Editor's Note: This was originally published for FANGORIA on June 14, 2007, and we're proud to share it as part of The Gingold Files.
One of the hurdles that has always been involved in bringing Stephen King’s written works to the big screen has been a simple matter of length. His novels tend to be packed with way more incident and characters than can be easily crammed into a two-hour feature; his short stories are too, well, short to easily make the transition. (His novellas, on the other hand, are juuuuust right, which is why The Shawshank Redemption and Stand by Me have been among the most successful translations, and which promises great things from The Mist.) And 1408, the tale that began as a writing exercise, was adapted in an audiobook and then found a print home in the Everything’s Eventual collection, posed a particular challenge: How does one turn a handful of pages about one guy in one hotel room into a satisfying close-to-two-hours of film?
Rather well, as it turns out, in the hands of director Mikael Håfström and scriptwriters Matt Greenberg, Scott Alexander and Larry Karaszweski. The latter two, whose credits include Ed Wood, The People vs. Larry Flynt and Man in the Moon, aren’t as incongruous choices for this project as they might at first seem; their biopics have all been about creative types whose art was overshadowed in dramatic and unusual terms by their real lives and experiences, and that certainly applies to the story of Mike Enslin (John Cusack). He’s a writer who, having exorcised a few personal demons in a long-forgotten semiautobiographical novel, now makes a living writing about supposedly haunted places across the U.S., applying a healthy dose of skepticism to his subject matter. A mysterious postcard leads him to New York City’s Dolphin Hotel, specifically room 1408, which turns out to have quite the tragic history: multiple suicides and other ghastly demises, plus a large number of natural deaths as well.
The necessary exposition is taken care of in a lengthy, crackling dialogue exchange between Mike and Dolphin manager Olin (Samuel L. Jackson), who uses all manner of cajoling and bribery to try to keep the author from staying in the room overnight. As Olin explains, no one on his watch has lasted more than an hour in there, and he doesn’t want to “clean up the mess.” But Mike is insistent, believing that there’s nothing to the room’s bad rep but a lot of unfortunate human trauma. Of course, he’s in for a big surprise once he has settled into what at first seems a banal setting, but which slowly but surely begins to turn threatening.
At first, the malefic presence manifests itself in ways that could be chalked up to glitches in the system—a clock radio turning itself on, tap water suddenly becoming scalding hot, etc. Håfström and the writers build the tension slowly but surely for the film’s first 40 minutes or so, culminating in a marvelously shivery scene that begins when Mike looks across the street into another window, and ends with a powerful jolt. They also demonstrate patience when it comes to a tragic event in Mike’s past that becomes crucial to his experience in room 1408. Refreshingly, this backstory isn’t used as a crutch to define his character from the outset, but is introduced gradually, later in the movie, as the room starts using it against him.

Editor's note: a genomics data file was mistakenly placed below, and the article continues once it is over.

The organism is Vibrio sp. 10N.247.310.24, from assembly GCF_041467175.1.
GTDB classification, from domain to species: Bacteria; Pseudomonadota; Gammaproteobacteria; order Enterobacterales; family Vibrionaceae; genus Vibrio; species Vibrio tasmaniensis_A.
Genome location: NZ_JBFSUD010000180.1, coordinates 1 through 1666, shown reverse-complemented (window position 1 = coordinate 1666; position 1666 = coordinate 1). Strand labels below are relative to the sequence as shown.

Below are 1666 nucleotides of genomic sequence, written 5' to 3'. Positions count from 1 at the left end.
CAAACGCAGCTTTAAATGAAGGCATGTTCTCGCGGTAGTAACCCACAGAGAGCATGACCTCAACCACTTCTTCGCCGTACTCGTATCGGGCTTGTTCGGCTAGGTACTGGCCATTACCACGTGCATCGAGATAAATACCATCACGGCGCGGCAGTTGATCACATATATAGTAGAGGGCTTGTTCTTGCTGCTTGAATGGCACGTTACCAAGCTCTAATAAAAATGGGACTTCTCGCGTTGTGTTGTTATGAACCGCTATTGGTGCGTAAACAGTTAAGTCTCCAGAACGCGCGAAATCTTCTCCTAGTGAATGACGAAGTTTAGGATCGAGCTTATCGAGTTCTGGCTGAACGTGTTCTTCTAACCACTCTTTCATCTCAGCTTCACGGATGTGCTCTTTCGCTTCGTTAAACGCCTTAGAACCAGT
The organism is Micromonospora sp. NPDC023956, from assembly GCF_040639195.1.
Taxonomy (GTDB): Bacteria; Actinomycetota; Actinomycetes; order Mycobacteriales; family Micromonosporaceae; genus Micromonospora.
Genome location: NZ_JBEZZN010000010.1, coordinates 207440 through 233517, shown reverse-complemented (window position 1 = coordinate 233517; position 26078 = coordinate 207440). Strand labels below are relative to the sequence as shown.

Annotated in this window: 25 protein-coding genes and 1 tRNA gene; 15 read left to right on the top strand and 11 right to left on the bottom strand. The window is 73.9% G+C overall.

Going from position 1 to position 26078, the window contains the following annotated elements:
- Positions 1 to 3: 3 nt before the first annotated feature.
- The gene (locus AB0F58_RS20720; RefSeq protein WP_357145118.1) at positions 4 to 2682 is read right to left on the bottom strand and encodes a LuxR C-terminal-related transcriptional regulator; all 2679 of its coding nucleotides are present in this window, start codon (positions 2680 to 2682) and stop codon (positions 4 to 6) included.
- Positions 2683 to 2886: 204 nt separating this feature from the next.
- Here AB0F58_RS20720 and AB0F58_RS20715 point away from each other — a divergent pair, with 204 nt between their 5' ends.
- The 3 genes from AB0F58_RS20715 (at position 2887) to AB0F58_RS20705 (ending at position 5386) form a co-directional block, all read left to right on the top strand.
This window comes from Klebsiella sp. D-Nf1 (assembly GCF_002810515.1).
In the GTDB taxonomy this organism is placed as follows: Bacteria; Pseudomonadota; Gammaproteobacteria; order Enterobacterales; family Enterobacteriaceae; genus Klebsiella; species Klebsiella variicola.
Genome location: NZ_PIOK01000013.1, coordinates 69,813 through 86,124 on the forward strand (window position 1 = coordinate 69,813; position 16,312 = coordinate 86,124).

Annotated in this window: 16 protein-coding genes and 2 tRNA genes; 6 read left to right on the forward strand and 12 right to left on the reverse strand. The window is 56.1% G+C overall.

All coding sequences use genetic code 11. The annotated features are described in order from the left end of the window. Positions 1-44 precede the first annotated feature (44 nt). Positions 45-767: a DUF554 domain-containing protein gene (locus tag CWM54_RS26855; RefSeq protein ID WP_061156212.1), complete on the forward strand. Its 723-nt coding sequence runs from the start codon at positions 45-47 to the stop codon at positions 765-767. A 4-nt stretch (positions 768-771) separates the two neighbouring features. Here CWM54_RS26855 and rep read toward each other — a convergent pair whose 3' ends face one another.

In fact, this emotional B story winds up becoming the A story in 1408’s last act, supplanting the scare stuff, and it’s not as gripping as the lengthy sequences of Mike’s terrorization by the room (and outside it, in a scene that plays like a homage to another King tale, “The Ledge”). One plot turn late in the game adds a bit of extra depth to his character, but it stands as rather predictable in narrative terms. Yet when the movie’s cooking, which it is for quite a while, it generates a healthy amount of tension and packs several solid jump-from-your-seat moments. While Håfström isn’t shy about goosing the audience with loud noises here and there, he resists the modern temptation to bring out the big CGI guns. From intense scenes of physical destruction to a squeam-making moment involving a character walking barefoot on broken glass, 1408 proves that realistic FX are often best even when dealing with paranormal subject matter.
Keeping everything centered is the performance of Cusack, who consistently maintains interest in and concern for his beleaguered protagonist. While he plays well off his co-stars, including Jackson, Mary McCormack as Mike’s estranged wife Lilly and Tony Shalhoub as his fast-talking editor, Cusack really excels when it’s just him in the room with his microcassette recorder, his doubts and, eventually, his fears. The bulk of 1408 is a one-man show that the actor pulls off with real feeling and occasional humor, and Håfström and DP Benoit Delhomme back him up with varied but never overly showy cinematography. After the mixed bag of King derivations in theaters and on TV in recent years, this is one that successfully captures the spooky flavor of the author’s prose while standing on its own as an accomplished fright film.